Tacoma Shoreline Survey, Update #2

October 28, 2018 Comments Off on Tacoma Shoreline Survey, Update #1 journal

Tacoma Shoreline Survey, Update #1

The TSS is just a couple of weeks away… time for an update on how it’s all going to work and where the need for volunteers is going to be the greatest. It’s a one-day event, but each person’s time during that day will depend on where they are and how much cleaning actually needs to be done.

But I’m getting ahead of myself.

The photo above shows the basic area of operations. From the Day Island bridge to the beaches of Northeast Tacoma, there are approximately 13 miles of shoreline. (This excludes the tideflats and the Port.) The total distance has been divided into nine sections, some of them smaller than others, some intended to be done by kayak and others to be done on foot.

The goals for the day are simple. First, we’re hoping that the TSS can be used to compile an actual list of types and quantities of debris that is found. The idea is that, if we know what’s there and where it is, we can attempt to find the immediate causes of the problem and direct future cleanup efforts. So, counting is important. We’ll be using the NOAA Marine Debris App as well as paper tally sheets to track our coverage and by the end of the day, we should have a good snapshot of a day in the life of Tacoma’s shoreline.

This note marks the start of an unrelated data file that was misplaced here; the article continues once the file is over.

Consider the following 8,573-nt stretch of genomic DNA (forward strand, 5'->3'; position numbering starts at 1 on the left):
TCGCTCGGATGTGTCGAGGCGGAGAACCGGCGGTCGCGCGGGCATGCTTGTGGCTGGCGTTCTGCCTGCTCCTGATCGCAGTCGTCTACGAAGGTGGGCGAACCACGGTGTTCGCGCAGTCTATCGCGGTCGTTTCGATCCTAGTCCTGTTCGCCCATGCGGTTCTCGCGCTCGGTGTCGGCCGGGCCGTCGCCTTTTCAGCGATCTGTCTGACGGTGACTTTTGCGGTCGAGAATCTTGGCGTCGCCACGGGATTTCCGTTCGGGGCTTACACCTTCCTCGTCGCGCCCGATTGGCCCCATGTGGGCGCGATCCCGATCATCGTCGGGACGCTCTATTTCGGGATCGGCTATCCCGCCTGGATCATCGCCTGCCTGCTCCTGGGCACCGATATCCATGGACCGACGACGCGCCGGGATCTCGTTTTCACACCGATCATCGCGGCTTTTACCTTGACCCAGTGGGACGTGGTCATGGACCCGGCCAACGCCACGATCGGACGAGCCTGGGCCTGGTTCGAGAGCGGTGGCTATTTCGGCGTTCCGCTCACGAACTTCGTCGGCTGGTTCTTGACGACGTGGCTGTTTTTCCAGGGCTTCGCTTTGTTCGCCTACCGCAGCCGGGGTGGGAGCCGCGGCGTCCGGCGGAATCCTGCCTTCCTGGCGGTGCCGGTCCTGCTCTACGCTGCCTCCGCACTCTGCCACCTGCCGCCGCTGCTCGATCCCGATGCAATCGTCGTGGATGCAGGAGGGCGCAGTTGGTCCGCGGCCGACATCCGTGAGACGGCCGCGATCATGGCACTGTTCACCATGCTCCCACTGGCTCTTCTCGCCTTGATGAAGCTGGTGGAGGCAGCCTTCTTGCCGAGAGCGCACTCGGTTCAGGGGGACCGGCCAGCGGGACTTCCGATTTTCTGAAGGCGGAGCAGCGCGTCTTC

Second, we are going to do our best to clean it up. After the items of debris have been counted, volunteers are asked to pick them up, bag them and get them off the beach. (If there are items that are to large or too heavy to move, they will be noted for future action, but we’re hoping to get the beaches and shoreline as clean as we can.) Once the bags of debris are removed, the next item of business is to bring them down to the TSS tent on Ruston Way.

Which brings us to the third objective of the day: the weighing and sorting. We would like to end up with the total weight of debris found, actual counts of specific items (cigarette butts, for example), and with the items sorted, either to be recycled or sent to the landfill.

So that’s the outline, the overall big picture. I hope that answers those kinds of questions. In Update #2, coming in this space tomorrow, we’ll get into more details: where each section starts and stops, which sections need more volunteers and which ones are already covered, things like that.  Please respond with questions as this series continues and please volunteer if you can spend an hour or two with us on November 10th.

(Thanks to Citizens for a Healthy Bay and South Sound Surfrider for partnering up on this one. This is as grassroots as it gets, folks. Very proud and happy to be in Tacoma!)

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